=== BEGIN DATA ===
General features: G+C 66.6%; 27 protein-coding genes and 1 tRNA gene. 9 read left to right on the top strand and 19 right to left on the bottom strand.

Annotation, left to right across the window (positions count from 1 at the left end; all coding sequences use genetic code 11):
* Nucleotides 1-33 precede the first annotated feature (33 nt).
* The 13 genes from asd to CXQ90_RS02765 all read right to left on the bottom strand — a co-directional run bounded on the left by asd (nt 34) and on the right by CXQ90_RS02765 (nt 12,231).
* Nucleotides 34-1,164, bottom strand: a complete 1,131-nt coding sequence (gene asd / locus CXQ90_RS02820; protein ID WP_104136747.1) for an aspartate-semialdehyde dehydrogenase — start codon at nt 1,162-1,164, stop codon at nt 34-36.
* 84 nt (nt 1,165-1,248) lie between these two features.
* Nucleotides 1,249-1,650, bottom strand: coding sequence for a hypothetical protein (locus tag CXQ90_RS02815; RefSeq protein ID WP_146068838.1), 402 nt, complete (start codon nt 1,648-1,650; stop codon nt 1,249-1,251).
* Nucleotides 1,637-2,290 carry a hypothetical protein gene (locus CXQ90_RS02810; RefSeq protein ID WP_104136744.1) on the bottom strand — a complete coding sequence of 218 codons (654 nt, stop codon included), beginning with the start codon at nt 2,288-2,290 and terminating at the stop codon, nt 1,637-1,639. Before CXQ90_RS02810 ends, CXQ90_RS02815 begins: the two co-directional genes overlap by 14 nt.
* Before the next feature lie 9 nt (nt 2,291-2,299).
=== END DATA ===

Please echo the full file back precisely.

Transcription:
General features: G+C 66.6%; 27 protein-coding genes and 1 tRNA gene. 9 read left to right on the top strand and 19 right to left on the bottom strand.

Annotation, left to right across the window (positions count from 1 at the left end; all coding sequences use genetic code 11):
* Nucleotides 1-33 precede the first annotated feature (33 nt).
* The 13 genes from asd to CXQ90_RS02765 all read right to left on the bottom strand — a co-directional run bounded on the left by asd (nt 34) and on the right by CXQ90_RS02765 (nt 12,231).
* Nucleotides 34-1,164, bottom strand: a complete 1,131-nt coding sequence (gene asd / locus CXQ90_RS02820; protein ID WP_104136747.1) for an aspartate-semialdehyde dehydrogenase — start codon at nt 1,162-1,164, stop codon at nt 34-36.
* 84 nt (nt 1,165-1,248) lie between these two features.
* Nucleotides 1,249-1,650, bottom strand: coding sequence for a hypothetical protein (locus tag CXQ90_RS02815; RefSeq protein ID WP_146068838.1), 402 nt, complete (start codon nt 1,648-1,650; stop codon nt 1,249-1,251).
* Nucleotides 1,637-2,290 carry a hypothetical protein gene (locus CXQ90_RS02810; RefSeq protein ID WP_104136744.1) on the bottom strand — a complete coding sequence of 218 codons (654 nt, stop codon included), beginning with the start codon at nt 2,288-2,290 and terminating at the stop codon, nt 1,637-1,639. Before CXQ90_RS02810 ends, CXQ90_RS02815 begins: the two co-directional genes overlap by 14 nt.
* Before the next feature lie 9 nt (nt 2,291-2,299).